6. Actor/actress you don’t get the appeal for.
All those shiny rom-com types

7. Actor/actress, living or dead, you’d love to meet.
Not keen on the idea of dead actors and actresses turning up! And wouldn't turn away any living ones.

8. Sexiest actor/actress you’ve seen. (Picture required!)
I used to have a big thing for Richard Burton when I was 13 (what was that all about?) This is where my formatting goes to pot as I attempt to add several pics for your/my delectation.

People I've found surprisingly sexy: Al Pacino (in 'Sea of Love'), Ciaron Hinds (not that famous but he's got 'something' for me).

Plus the usual suspects: Antonio, George, Hugh

9. Dream cast.
See above. I love spotting all my fave Brit charcater actors in Harry Potter too - though seeing Cairon Hinds as Dumbledore's brother in the last one put me off him a bit!

10. Favorite actor pairing.
Can't think - maybe Anthony Hopkins and Jodie Foster in The Silence of the Lambs (which they're remaking in Liverpool as 'Shut Up Ewes')

12. Favorite decade for movies
I refuse to choose

13. Chick flick or action movie?
Which do Coen Brothers come under? I hate action sequences for the sake of them but I like both if done well. The script is the important thing, not the genre.

14. Hero, villain or anti-hero?
Because none of this is real, I can choose the villain without anything bad happening can't I? They're often more interesting characters and I'm a sucker for the possible redemption at the end. So yes, I tend to side with Darth Vader, Phantom of the Opera, Hannibal Lector.

15. Black and white or color?
Either - depends on the movie. I've been known to turn the colour off if I'm watching something scary (also the sound).

Friday, 5 August 2011

Invisible, too

Inspired by the art of Liu Bolan, which I wrote about yesterday, I spent the night with my paints in an attempt to emulate one of his 'Hidden in the City' photographs.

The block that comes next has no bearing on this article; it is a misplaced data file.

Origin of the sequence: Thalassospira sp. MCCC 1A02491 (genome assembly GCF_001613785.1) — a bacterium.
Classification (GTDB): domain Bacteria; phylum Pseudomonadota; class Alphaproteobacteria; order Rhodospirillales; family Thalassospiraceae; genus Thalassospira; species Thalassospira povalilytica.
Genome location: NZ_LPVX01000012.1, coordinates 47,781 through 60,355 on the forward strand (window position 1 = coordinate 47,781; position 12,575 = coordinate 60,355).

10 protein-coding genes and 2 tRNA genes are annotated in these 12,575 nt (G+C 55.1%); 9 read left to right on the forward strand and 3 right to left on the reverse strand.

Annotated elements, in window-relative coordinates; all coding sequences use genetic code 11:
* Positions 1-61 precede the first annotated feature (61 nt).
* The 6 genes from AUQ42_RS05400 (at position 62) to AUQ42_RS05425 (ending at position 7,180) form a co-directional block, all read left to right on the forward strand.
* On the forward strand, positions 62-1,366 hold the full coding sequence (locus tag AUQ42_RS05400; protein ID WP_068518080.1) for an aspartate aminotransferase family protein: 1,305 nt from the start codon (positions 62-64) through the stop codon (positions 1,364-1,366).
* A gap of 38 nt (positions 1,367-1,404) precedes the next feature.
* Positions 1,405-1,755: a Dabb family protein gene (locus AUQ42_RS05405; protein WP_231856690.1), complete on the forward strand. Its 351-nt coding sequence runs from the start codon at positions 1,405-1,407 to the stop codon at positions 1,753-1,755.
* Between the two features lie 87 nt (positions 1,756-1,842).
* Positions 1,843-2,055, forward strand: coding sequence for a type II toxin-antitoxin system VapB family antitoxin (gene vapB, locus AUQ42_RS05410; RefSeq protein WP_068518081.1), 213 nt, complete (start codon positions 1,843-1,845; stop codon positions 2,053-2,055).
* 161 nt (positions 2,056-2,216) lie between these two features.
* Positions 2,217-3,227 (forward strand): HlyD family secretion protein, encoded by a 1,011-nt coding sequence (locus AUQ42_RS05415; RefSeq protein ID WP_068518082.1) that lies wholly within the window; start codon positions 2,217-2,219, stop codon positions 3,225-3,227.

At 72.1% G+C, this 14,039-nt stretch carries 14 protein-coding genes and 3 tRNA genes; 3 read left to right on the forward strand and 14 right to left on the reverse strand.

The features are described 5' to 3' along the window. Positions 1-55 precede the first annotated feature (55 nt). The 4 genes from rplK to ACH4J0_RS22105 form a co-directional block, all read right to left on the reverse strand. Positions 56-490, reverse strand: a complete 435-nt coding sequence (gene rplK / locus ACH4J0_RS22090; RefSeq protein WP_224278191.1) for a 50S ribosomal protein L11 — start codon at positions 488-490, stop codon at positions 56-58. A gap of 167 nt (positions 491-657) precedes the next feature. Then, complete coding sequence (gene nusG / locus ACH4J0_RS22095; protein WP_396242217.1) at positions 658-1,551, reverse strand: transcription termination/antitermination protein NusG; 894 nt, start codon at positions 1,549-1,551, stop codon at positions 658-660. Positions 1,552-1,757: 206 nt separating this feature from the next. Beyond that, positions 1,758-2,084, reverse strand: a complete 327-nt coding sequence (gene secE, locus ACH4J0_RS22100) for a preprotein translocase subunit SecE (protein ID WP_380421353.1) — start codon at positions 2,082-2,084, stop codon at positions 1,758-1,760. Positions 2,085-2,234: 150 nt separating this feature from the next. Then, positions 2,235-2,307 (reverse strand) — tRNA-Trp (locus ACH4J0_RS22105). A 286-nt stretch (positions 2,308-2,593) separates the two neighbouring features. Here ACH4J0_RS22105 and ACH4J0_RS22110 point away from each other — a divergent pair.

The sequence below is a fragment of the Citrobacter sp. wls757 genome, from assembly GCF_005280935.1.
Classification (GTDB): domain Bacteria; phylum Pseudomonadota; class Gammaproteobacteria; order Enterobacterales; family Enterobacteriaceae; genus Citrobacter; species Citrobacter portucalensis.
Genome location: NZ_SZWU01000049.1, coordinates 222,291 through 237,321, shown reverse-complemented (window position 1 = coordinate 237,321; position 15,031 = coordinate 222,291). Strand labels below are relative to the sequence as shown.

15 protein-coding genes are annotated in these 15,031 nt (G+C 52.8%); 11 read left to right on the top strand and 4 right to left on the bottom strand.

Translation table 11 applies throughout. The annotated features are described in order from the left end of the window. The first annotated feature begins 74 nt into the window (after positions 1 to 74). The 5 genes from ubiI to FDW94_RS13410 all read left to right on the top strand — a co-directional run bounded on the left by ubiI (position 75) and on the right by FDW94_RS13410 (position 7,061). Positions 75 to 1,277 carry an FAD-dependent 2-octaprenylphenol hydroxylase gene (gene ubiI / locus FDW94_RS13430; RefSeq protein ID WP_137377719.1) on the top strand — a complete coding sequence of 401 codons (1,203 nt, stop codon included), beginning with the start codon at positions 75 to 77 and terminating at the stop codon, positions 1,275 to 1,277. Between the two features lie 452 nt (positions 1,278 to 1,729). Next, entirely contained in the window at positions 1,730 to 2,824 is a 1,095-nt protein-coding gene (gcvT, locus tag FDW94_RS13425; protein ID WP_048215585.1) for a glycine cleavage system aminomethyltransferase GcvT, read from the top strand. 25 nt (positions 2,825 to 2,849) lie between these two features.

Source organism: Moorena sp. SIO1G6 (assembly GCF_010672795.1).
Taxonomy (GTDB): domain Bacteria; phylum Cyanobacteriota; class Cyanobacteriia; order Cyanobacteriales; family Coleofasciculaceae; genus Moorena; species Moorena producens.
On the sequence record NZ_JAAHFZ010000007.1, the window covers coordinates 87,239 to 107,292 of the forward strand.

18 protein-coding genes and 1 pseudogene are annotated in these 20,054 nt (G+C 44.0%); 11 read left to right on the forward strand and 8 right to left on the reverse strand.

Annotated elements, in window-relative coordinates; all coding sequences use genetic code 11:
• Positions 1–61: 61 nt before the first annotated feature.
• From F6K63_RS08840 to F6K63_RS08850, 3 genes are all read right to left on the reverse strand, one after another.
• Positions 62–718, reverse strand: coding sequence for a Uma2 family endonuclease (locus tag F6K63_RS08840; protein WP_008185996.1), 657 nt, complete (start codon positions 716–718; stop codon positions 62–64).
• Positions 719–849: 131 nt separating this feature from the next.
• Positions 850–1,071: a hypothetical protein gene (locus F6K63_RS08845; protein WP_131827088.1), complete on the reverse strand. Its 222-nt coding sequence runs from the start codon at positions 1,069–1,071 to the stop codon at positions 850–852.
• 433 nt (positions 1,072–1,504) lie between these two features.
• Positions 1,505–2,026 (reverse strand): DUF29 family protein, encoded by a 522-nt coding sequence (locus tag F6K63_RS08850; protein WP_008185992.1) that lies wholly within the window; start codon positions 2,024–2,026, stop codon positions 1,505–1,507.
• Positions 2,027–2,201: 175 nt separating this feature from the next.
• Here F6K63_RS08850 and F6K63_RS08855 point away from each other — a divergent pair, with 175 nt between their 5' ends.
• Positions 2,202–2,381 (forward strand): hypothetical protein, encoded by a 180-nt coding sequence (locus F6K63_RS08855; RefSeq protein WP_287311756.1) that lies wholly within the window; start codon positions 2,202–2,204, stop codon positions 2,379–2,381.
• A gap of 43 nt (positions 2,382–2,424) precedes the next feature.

Here I am, hiding in plain site in the library. I think you really will struggle to see me, so good is my camouflage.

Not bad for a first attempt eh?

And here's a bit of a poem about being invisible:

The other day, I became invisible:
stumbled into, trodden on and brushed aside,
pulled out in front of at junctions, roundabouts.
I tried smiles – which were returned unopened.
I raised my hand, but no-one let me speak.
I was stared through – not like I was a window,
but more a grey area or just a feeling
that has to be endured or struggled through.
I went home defeated, was not welcomed,
looked in the mirror. There was no-one there.

© Clare Kirwan

Thursday, 4 August 2011

China's 'Invisible Man'

I may have been a bit invisible lately, and a bit... erm ... patterned. But it is nothing compared to the Chinese artist Liu Bolin who paints himself to match particular locations so as to appear invisible in them.

These pictures are from a series called 'Hiding in the City' - each one can take up to ten hours to get just right.

It is both a way of protesting the Chinese government’s persecution of artists, and also about not fitting into society.

I wouldn't usually quote the Daily Mail (did I mention we have to keep it 'under the counter' at the library because it was getting stolen all the time?!?) but this quote is from an interesting article about him HERE: He said:

'Some people call me the invisible man, but for me it's what is not seen in a picture which is really what tells the story.

'After graduating from school I couldn't find suitable work and I felt there was no place for me in society. I ... had a feeling that no one cared about me, I felt myself unnecessary in this world.

'The situation for artists in China is very difficult and the forced removal of the artist's studio is in fact my direct inspiration of this series of photographs.'

I'm no expert on art, but I sort of understand the feeling. Do any of you have 'invisible' days too?

An online gallery of his pictures is featured at Eli Klein at least until the end of September